Appropriate evaluation of HIV prevention interventions: from experiment to full-scale implementation
- Correspondence to: Timothy B Hallett Department of Infectious Disease Epidemiology, Imperial College London, St Mary’s Campus, Norfolk Place, London W2 1PG;
- Accepted 27 December 2006
- Published Online First 10 January 2007
Background: Preventing HIV infection is still an essential goal in tackling the HIV/AIDS pandemic. Remarkably little is known about how best to reduce HIV incidence because most trials focus on the reduction of risk behaviours and assume an effect on HIV incidence.
Objective: To discuss the evidence for the effectiveness of HIV prevention strategies, exploring the different types of evidence available: individual and community randomised controlled trials, and observational studies.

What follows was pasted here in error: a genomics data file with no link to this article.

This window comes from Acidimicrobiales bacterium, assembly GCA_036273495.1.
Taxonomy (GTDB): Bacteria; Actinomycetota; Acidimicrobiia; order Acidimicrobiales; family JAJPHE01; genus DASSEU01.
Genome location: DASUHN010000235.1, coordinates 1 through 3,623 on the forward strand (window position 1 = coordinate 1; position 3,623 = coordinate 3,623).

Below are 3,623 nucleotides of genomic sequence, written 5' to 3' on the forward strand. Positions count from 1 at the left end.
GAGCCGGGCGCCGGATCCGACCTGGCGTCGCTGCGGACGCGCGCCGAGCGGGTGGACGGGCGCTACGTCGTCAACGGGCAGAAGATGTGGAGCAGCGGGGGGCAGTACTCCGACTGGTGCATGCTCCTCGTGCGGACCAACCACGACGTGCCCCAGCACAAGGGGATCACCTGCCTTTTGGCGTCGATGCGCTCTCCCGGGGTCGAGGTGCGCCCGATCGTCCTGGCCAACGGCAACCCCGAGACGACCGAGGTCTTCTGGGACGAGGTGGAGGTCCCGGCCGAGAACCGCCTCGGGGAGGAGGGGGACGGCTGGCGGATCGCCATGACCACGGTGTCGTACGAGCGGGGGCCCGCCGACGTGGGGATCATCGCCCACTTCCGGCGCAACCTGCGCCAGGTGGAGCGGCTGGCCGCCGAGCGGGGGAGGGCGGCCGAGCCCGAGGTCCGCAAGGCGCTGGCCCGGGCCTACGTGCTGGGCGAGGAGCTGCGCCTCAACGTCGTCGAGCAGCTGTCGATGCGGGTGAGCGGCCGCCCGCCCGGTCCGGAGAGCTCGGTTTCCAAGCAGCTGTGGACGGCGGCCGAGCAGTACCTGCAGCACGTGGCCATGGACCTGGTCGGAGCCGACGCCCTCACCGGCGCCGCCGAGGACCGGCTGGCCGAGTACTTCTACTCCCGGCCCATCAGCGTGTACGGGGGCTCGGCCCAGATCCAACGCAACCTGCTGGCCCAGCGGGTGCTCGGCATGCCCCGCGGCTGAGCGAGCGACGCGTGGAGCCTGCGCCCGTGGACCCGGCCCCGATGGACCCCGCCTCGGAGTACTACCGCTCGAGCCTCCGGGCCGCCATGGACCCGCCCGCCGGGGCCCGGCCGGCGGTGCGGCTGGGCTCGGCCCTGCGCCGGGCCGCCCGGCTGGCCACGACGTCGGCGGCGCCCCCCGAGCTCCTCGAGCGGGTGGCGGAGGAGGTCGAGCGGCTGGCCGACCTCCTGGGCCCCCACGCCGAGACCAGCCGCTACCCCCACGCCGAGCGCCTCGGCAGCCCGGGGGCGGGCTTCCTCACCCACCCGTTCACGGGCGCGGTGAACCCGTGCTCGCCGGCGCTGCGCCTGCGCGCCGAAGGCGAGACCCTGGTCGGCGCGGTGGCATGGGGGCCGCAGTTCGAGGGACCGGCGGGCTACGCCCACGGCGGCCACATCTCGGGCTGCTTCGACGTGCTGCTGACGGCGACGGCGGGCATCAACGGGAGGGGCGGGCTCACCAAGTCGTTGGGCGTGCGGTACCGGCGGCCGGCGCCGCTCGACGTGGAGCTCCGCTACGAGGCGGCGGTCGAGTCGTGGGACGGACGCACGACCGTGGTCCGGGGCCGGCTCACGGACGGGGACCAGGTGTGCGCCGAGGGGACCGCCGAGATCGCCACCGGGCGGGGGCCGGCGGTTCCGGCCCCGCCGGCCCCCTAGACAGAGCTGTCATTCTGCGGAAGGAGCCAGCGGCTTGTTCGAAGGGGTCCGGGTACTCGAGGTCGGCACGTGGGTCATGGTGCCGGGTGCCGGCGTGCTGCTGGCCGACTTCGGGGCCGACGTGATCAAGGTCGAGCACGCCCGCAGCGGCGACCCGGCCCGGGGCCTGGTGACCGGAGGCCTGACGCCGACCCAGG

Results: Although providing a gold standard for evidence, trials have been limited in their scope and are difficult to interpret and generalise. There have been examples of national level successes in preventing HIV which have been detected in surveillance data and understood through behavioural and modelling studies. These have the advantage of being to scale and indicating effectiveness rather than efficacy.
Conclusions: Although randomised trials are important because of their scientific rigor, it is also important that evidence from observational epidemiology is not overlooked. Only if good quality, consistent data are available can the history of the HIV epidemic be appropriately analysed.
Published Online First 10 February 2007
Competing interests: None.
Edited by: Sevgi O Aral and James Blanchard